D. The US is only 14% of total world CO2 emissions and shrinking.

That said the real harm to pulling is more to the US, in terms of loss of prestige, reliability, and opportunities for US Cleantech business. Not having the US participate will make it harder for a more effective follow-on agreement to be created. Although even that shouldn’t matter much as long as Trump doesn’t get re-elected.


#3430

I agree with all that. It’s the abdication of the driver’s seat that will hurt our country in the long-term.


#3431

The climate data isn’t showing change, it’s been hacked! Not like that silly DNC election data which was NOT a hack, the real hack is to make all the climate data fake a turn upwards in order to “steal national sovereignty and overthrow national governments”. Also, the Paris Accords were GENOCIDE to forests (and vaccines and fluoride kill you) YOURE WELCOME


#3432

Really good from David Roberts:

Trump is a tribalist
The hallmark of tribalism (a term I prefer to “nationalism,” as it gets at the deeper roots) is that it views the world in zero-sum terms — if one tribe benefits, it is at another tribe’s expense. As has been much remarked (see my post on Trump’s mindset), this describes Trump to a tee. He views all interactions, both personal and international, in terms of dominance and submission.

Tribalism has also entirely subsumed the US conservative movement. The intellectual core has all but rotted; what remains are older, rural and suburban white men and their wives, angry that their tribe is being demoted from its hegemonic position. At a barely beneath-the-surface level, Trumpism is about restoring old hierarchies: the powerful over the powerless, whites over minorities, men over women.

This same zero-sum attitude animates Trump’s foreign policy. This extraordinary quote from his advisers H.R. McMaster and Gary Cohn, regarding Trump’s recent trip overseas, puts the issue in stark terms:

That is tribal thinking in its essence: Everyone’s out for themselves. It’s Us versus Them, forever jockeying for advantage, and we are stronger.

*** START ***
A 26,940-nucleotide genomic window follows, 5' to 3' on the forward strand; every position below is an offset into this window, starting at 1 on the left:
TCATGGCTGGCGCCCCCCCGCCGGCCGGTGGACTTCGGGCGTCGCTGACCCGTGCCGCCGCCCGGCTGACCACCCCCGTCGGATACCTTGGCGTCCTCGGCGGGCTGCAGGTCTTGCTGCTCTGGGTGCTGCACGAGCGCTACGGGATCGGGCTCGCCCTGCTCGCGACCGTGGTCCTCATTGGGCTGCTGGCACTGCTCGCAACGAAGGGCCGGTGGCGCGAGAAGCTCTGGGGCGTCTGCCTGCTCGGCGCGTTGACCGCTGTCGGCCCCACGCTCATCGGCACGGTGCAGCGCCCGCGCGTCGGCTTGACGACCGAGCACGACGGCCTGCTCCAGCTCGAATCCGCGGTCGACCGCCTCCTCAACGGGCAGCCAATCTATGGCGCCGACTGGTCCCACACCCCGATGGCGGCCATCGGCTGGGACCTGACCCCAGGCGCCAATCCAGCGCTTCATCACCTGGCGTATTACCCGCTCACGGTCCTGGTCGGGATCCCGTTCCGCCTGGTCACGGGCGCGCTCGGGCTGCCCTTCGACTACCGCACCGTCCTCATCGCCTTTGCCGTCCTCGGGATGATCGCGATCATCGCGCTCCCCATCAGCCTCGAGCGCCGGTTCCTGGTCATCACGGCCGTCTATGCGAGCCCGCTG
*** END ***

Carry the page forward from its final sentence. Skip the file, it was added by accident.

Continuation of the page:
And just gonna leave this quote by Einstein here (because it’s tragic just how far we are from it)

“A human being is a part of the whole called by us universe, a part limited in time and space. He experiences himself, his thoughts and feeling as something separated from the rest, a kind of optical delusion of his consciousness. This delusion is a kind of prison for us, restricting us to our personal desires and to affection for a few persons nearest to us. Our task must be to free ourselves from this prison by widening our circle of compassion to embrace all living creatures and the whole of nature in its beauty.”


#3433

#3434

Looks like the global warming hoax started in 1912;those Chinese fuckers are shrewd.

And yes, it’s real:


#3435

Eh, thanks for linking that. It was a cool read.

I went to the original source (the Popular Mechanics March 1912 issue) to read the article.

It’s really prescient, but not only did it show one of the first warnings of anthropogenic climate change, but it provided also one of the first spins on the issue:


#3436

Yeah it’s pretty remarkable, even the “everything will be fine” allusion.

Here’s a series of articles the above twitter account linked on cutting fossil fuel subsidies.
https://www.carbonbrief.org/explainer-the-challenge-of-defining-fossil-fuel-subsidies

US Congress has to act (yeah.)

And more:


#3437

#3438

#3439

Playing devil’s advocate, doesn’t that just mean that coffee production in Ethiopia and Brazil is under threat? If the 4C warming they mention in the article holds true, could other regions be opened up for growing coffee?


#3440

Well it’s not just temperature it’s soil fertility for coffee. But yeah, it’s not out of the question.